Matiangi shouldn’t have overreacted to Raila’s oath of office

President Uhuru Kenyatta. [Photo: Courtesy]

It is an understatement to say that CS Fred Matiang’i overreacted to the mock swearing-in of Raila Odinga as “The People’s President.” Raila’s ‘swearing-in’ was a political statement, intended to please his political base and to further dent the legitimacy of President Uhuru Kenyatta. The Constitution of Kenya does not provide for the position of “The People’s President.” What Raila did is not a treasonable offence. Yet the government reacted by switching off TV stations indefinitely, declaring the National Resistance Movement (NRM) a criminal organisation, and promising to arrest and prosecute a number of politicians and journalists. The government’s reaction is misguided for three main reasons.

First, it unnecessarily creates a storm in a tea cup. By escalating the political confrontation to include the restriction of media freedom and free speech, Dr Matiang’i is contributing to the erosion of the Bill of Rights. The best way to deal with Raila’s ‘swearing-in’ would have been to ignore it, and craft a response. But by lashing out, Matiang’i is fanning the flames and cementing the image of Kenyatta as a fickle incumbent who is perennially insecure about his legitimacy. Let us not mince words. Banning the NRM comes very close to banning the leading Opposition party. If indeed the NRM is a criminal gang, let Matiang’i show us the evidence.

Second, the resulting political confrontation will undoubtedly distract the administration from achieving Kenyatta’s stated goals for his second term – including the Big Four agenda. How do they plan to achieve this when international news outlets run stories of a government that shutters its three biggest private TV stations with wanton abandon? Any thinking investor knows that a government that engages in such brazen actions without much thought is a government that cannot be trusted to honour contracts, or to provide an enabling business environment.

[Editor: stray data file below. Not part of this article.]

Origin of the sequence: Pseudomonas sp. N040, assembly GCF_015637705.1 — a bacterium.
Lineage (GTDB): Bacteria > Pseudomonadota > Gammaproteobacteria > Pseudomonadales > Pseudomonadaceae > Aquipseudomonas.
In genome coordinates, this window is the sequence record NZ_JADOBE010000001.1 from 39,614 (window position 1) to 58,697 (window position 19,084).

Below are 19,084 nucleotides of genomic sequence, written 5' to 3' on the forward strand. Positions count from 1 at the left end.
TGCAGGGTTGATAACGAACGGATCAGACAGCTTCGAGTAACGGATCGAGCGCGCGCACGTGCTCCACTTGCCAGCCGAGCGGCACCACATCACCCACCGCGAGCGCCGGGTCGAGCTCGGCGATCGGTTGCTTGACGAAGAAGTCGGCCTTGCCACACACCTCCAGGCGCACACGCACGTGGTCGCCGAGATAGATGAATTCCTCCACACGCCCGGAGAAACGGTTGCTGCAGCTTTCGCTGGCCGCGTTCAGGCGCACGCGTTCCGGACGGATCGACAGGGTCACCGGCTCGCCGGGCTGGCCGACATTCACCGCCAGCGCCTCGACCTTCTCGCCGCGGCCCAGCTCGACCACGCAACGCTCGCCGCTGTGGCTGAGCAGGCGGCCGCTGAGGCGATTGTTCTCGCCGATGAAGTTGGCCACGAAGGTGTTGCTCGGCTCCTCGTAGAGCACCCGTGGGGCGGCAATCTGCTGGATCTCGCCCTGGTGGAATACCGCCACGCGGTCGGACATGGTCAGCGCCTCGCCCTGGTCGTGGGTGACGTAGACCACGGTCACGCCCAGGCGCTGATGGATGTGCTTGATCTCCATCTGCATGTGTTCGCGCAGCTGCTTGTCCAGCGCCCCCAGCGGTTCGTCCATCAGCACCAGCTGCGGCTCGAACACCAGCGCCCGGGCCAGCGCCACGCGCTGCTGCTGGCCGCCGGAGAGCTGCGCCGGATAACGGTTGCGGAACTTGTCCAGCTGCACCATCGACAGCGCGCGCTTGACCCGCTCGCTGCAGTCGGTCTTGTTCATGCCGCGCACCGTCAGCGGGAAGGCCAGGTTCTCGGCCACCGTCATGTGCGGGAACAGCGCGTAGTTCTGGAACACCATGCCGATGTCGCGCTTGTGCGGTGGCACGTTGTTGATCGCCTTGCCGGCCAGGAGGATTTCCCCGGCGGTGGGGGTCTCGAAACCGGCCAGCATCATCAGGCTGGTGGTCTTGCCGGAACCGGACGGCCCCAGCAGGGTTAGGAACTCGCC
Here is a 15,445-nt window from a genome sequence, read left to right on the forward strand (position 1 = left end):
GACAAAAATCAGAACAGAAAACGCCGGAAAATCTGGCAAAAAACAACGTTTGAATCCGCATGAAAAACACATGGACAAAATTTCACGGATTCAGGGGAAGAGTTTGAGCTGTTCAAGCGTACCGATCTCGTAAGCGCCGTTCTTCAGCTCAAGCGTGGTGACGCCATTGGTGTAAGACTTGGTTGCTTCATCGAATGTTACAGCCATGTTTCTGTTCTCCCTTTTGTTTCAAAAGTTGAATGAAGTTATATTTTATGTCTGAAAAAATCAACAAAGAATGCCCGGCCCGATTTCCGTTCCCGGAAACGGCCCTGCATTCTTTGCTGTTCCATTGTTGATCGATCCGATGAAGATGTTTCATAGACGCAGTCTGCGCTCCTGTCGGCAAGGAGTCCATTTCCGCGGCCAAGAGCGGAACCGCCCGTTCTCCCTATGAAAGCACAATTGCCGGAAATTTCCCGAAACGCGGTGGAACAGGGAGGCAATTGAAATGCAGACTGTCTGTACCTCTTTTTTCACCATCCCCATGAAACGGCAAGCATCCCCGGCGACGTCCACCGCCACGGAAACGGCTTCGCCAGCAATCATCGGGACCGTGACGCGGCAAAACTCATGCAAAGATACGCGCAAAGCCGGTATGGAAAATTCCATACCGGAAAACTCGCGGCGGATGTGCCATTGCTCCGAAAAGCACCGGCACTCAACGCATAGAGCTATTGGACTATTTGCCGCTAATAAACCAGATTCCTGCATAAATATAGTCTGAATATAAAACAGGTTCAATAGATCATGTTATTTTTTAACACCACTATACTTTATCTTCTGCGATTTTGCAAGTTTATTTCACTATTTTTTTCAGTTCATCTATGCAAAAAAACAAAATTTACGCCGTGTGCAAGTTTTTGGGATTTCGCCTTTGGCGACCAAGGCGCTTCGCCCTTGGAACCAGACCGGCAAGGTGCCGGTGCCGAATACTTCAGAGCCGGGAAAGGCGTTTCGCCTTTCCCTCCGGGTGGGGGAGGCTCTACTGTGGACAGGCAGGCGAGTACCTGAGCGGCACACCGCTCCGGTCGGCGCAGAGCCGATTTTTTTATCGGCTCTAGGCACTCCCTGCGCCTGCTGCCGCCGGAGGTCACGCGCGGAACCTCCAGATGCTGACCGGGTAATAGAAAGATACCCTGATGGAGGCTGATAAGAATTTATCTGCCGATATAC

Finally, the harshness with which Kenyatta treats NASA and the media will come back to haunt the leading lights within Jubilee. The fact of the matter is that the existence of Opposition is a source of power for the rank and file within Jubilee. The pugilist skills of Messrs Aden Duale and Kimani Wamatangi are only valuable because there is a need to balance the likes of TJ Kajwang and Miguna Miguna. Absent the Opposition, the Jubilee leadership will no longer need the services of their loyal foot soldiers.

Changes in the intra-elite balance of power within Jubilee as a result of the erosion of rule of law will have implications for succession politics. Suddenly, the William Ruto wing will be rendered powerless by a CS of Interior willing to jail anyone who refuses to toe the party line. And in the same vein, Kenyatta’s supporters may find themselves robbed of their bargaining power should Ruto manage to capture the services of Matiang’i. No matter how you look at it, the government’s overreaction to Raila’s ‘swearing-in’ is colossal mistake that will cost us dearly. The one silver lining from all of this is that our media houses may have finally learned their lesson.

- The writer is an Assistant Professor at Georgetown University. Twitter: @kopalo